Author: The Immortal Life of Henrietta Lacks
October 20, 2014
Bestselling author Rebecca Skloot spent over ten years doggedly uncovering the truth about the life, death, and ultimate “immortality” of a poor black tobacco farmer named Henrietta Lacks. On a tumultuous educational path until a community college biology instructor uttered the words “Henrietta Lacks,” Skloot—with remarkable focus and tenacity—set off on a trajectory that would shine the national spotlight on both, and become the phenomenal book The Immortal Life of Henrietta Lacks (Crown 2010/ Broadway 2011).
Recognizable for its engaging, straightforward language, Skloot’s writing— both in The Immortal Life and her many feature articles for major publications—has charmed readers around the world. With this same trademark sensibility, her lectures have been lauded for her ability to make complex issues accessible to diverse audiences. At Emory University, an official described the large audience as being “completely rapt” while the Executive Director of Public Responsibility in Medicine & Research called her “an excellent speaker with a timely message that needs to be heard.” West Virginia University said, “She was one of our top speakers ever!” More than 100 communities, schools, and universities have chosen The Immortal Life for their common read programs, with similar praise for her lectures.
In The Immortal Life, Skloot tells the story of a young black woman who died of cervical cancer in 1951—and left behind an inexplicably immortal line of cells known as HeLa. Henrietta Lacks, whose cells—harvested without her knowledge or consent—contributed to scientific advancements as varied as the polio vaccine, treatments for cancers and viruses, in-vitro fertilization, and the impact of space travel on human cells. The story is also about her children, who were later used in research without their consent and who’ve never benefited from the commercialization of HeLa cells, though the cells have helped biotech companies make millions of dollars. Part detective story, part scientific odyssey, and part family saga, The Immortal Life’s multi-layered approach raises fascinating questions about race, class, and bioethics in America.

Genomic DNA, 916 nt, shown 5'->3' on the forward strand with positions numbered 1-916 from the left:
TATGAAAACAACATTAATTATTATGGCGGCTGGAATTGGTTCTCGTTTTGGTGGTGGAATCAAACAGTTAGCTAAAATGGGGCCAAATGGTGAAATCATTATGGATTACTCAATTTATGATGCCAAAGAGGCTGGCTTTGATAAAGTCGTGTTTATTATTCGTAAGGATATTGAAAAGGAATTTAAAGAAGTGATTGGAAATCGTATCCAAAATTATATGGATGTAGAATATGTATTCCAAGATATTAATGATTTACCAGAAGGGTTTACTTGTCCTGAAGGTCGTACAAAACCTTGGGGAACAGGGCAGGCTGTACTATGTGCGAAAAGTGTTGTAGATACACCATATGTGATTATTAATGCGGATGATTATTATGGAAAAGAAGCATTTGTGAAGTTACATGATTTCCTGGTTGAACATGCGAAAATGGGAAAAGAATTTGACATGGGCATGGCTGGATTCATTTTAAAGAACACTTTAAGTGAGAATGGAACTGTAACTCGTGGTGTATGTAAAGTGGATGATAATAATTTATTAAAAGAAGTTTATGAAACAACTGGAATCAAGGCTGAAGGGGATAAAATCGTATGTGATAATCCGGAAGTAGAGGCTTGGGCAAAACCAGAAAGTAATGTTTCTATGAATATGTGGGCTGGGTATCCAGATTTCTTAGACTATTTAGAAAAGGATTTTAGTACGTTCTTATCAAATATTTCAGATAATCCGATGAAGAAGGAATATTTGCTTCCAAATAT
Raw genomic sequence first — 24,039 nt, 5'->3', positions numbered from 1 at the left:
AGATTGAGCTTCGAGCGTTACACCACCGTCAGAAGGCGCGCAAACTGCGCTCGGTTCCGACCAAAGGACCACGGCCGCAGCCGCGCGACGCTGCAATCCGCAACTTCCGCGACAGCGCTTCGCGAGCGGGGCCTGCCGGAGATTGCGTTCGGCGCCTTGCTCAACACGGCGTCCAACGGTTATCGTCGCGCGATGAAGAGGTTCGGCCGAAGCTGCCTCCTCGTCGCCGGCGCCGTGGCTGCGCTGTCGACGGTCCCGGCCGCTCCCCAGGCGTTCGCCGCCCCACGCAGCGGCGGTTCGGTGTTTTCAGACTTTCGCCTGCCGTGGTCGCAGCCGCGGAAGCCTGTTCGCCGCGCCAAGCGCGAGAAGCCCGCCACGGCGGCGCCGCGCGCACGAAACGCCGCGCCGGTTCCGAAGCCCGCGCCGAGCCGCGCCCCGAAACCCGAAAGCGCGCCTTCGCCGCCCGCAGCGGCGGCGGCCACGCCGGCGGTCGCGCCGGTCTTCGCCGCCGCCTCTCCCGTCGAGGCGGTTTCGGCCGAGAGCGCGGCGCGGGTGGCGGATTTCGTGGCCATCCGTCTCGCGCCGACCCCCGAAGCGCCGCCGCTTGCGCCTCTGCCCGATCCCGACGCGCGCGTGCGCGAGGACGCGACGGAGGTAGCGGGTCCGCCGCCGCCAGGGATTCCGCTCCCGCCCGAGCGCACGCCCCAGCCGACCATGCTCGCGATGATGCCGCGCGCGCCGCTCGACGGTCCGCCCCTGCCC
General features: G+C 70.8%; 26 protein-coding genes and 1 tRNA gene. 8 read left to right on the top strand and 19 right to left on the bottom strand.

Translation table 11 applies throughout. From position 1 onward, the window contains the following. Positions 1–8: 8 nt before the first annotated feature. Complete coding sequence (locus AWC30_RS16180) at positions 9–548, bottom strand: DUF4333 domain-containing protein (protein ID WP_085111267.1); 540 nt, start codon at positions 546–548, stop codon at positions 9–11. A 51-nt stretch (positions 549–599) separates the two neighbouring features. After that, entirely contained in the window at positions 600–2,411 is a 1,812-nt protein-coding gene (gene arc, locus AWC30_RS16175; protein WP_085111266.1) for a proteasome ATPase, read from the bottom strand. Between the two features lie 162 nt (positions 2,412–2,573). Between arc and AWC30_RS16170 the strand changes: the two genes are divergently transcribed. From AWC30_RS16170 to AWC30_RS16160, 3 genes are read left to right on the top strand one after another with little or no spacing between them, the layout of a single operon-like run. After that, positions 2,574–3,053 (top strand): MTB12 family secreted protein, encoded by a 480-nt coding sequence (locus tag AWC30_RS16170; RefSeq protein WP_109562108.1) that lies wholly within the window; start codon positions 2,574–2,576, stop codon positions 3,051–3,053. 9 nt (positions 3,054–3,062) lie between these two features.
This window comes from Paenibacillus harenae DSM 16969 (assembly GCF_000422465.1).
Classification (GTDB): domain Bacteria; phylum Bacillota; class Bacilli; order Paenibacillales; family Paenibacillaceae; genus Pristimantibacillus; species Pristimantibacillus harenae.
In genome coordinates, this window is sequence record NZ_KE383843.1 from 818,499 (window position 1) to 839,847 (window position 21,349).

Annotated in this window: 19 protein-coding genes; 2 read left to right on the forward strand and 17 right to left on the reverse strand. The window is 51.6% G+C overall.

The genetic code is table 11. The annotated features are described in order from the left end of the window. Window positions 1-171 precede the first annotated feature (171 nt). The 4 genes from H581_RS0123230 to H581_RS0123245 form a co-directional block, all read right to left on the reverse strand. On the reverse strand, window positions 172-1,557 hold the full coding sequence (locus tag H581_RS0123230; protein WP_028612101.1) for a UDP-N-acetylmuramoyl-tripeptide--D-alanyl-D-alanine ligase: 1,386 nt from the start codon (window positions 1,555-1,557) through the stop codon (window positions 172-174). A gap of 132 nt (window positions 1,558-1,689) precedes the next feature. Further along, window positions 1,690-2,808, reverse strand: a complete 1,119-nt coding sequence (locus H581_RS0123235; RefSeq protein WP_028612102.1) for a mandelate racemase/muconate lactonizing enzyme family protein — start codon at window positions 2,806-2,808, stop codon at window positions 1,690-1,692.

Spanning a variety of topics, Skloot’s lectures have fascinated everyone from college undergraduates assigned to read the book to technical medical or legal audiences seeking an expert perspective on medical bioethics.
Skloot has spoken widely at high schools, colleges and professional organizations, including: Johns Hopkins University, Morehouse School of Medicine, The National Council of Teachers of English, The National Institutes of Health, Harvard University, Yale University, and more. She has appeared on numerous television and radio shows, including The Colbert Report, CBS Sunday Morning, and National Public Radio (NPR) programs including Fresh Air and Talk of the Nation. These interviews and more are available at RebeccaSkloot.com
The Immortal Life was selected as a best book of 2010 by over 60 media outlets including: The New York Times, Entertainment Weekly, Washington Post Book World, and O, The Oprah Magazine. It has enjoyed more than three years on The New York Times bestseller list, and is being translated into more than 25 languages, and made into an HBO film produced by Oprah Winfrey and Alan Ball.
Though best-known for The Immortal Life, Rebecca Skloot has written more than 200 feature articles, personal essays, book reviews, and news stories for The New York Times Magazine; O, The Oprah Magazine; Columbia Journalism Review; Seed; New York Magazine; Slate; Popular Science; Chicago Tribune; among others. Her work has been anthologized in several collections, including Best Food Writing and The Best Creative Nonfiction. She is co-editor of The Best American Science Writing 2011 and has worked as a correspondent for NPR’s Radiolab and PBS’s Nova ScienceNOW. She was named One of Five Surprising Leaders of 2010 by The Washington Post.
Rebecca Skloot has a B.S. in biological sciences and a MFA in creative nonfiction. She has taught creative writing and science journalism at the University of Memphis, the University of Pittsburgh, and New York University. She is founder and president of the Henrietta Lacks Foundation. Skloot is currently working on a new book about the human-animal bond from her home in Chicago, and remains in close contact with the Lacks family.